The World Health Organization has declared Monkeypox a global health emergency by the World Health Organization (WHO) following a surge in cases. At the conclusion of the second meeting of the WHO's emergency committee on the virus, WHO Director-General Dr. Tedros Ghebreyesus told a media briefing that "The global monkeypox outbreak represents a Public Health Emergency of International Concern (PHEIC)."
The WHO Director-General said more than 16,000 cases have now been reported from 75 countries. There had been five deaths so far as a result of the outbreak.
Dr Tedros said the emergency committee had previously been unable to reach a consensus on whether the Monkeypox outbreak should be classified as a global health emergency, but with the outbreak spreading around the world rapidly, decided that it was indeed of international concern.
He said the declaration will help speed up the development of vaccines and implementation of measures to limit the spread of the virus.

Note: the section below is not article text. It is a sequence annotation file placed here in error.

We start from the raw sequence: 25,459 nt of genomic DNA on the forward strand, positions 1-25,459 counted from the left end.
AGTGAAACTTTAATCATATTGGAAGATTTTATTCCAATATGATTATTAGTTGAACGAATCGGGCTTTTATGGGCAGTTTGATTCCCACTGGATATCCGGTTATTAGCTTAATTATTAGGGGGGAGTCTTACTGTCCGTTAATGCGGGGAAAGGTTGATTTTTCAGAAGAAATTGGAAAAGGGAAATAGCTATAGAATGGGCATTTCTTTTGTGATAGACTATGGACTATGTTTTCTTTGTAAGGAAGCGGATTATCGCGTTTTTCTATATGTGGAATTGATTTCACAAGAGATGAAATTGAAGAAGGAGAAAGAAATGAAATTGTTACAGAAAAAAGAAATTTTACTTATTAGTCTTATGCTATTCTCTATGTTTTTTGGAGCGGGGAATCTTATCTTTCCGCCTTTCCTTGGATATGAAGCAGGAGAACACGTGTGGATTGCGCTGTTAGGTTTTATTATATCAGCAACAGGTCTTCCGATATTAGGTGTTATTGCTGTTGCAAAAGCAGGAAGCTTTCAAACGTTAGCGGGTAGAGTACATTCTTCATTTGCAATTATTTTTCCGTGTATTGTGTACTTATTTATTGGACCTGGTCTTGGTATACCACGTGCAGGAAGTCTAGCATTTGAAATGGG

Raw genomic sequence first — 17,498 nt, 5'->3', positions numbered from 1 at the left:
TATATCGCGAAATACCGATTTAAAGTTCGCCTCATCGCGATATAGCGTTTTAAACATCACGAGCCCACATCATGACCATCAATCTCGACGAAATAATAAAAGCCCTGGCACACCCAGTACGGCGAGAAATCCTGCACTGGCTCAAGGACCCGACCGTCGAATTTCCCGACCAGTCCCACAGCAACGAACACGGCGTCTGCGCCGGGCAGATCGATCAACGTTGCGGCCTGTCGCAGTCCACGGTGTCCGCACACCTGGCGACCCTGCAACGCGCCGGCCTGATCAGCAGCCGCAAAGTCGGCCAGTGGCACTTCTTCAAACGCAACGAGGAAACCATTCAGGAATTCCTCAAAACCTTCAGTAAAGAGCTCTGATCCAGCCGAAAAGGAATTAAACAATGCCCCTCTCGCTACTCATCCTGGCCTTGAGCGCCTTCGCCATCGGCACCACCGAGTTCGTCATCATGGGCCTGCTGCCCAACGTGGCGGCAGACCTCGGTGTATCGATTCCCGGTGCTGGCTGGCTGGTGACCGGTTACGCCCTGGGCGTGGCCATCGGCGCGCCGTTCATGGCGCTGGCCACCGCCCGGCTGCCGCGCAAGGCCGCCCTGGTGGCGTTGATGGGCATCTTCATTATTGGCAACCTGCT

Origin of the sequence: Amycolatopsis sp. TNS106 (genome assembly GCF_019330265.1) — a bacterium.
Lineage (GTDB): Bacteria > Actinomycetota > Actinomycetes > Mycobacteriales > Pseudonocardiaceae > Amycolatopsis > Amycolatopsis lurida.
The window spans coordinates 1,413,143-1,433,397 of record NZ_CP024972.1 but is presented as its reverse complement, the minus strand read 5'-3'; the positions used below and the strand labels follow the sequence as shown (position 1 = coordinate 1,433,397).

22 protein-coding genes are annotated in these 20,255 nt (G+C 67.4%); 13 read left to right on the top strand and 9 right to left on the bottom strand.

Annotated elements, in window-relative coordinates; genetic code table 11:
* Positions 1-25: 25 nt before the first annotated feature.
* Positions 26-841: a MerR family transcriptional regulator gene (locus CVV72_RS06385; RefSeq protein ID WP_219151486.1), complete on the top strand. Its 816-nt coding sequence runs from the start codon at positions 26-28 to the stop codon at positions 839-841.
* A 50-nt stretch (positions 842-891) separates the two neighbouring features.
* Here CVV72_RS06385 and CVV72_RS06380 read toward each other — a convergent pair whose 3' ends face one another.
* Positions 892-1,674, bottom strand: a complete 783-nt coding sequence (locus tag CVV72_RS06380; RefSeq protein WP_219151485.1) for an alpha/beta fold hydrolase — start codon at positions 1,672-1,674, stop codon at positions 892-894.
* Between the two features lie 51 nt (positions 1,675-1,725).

The WHO has also issued recommendations which it hopes will spur member countries to take action to stop transmission of the virus and protect those most at risk.
Just last month, the WHO emergency committee decided the outbreak was not privy to being a public health emergency of international concern. At that time, about 3,000 monkeypox cases had been reported in 47 countries, according to WHO data. .
Overall, the virus is considered “moderate” globally, but with its highest, most concerning outbreak currently in Europe. The continent has reported more than 80% of confirmed infections worldwide in 2022.
In Africa, there have been five reported deaths from monkeypox this year.
The U.S. recently reported its first two cases of monkeypox in children, with more than 2,900 confirmed cases in the U.S., according to data from the Centers for Disease Control and Prevention.
This is the seventh event declared a PHEIC by the global health agency since 2007.
Dr Tedros said the outbreak is largely among men who have sex with men, who have reported having sex recently with new or multiple partners.
The other six include the H1N1 influenza pandemic of 2009; the Ebola outbreak in West Africa from 2013 to 2015; the Ebola outbreak in the Democratic Republic of the Congo from 2018 to 2020; the Zika outbreak in 2016; the ongoing spread of poliovirus that started in 2014; and the ongoing COVID-19 pandemic, according to the National Library of Medicine.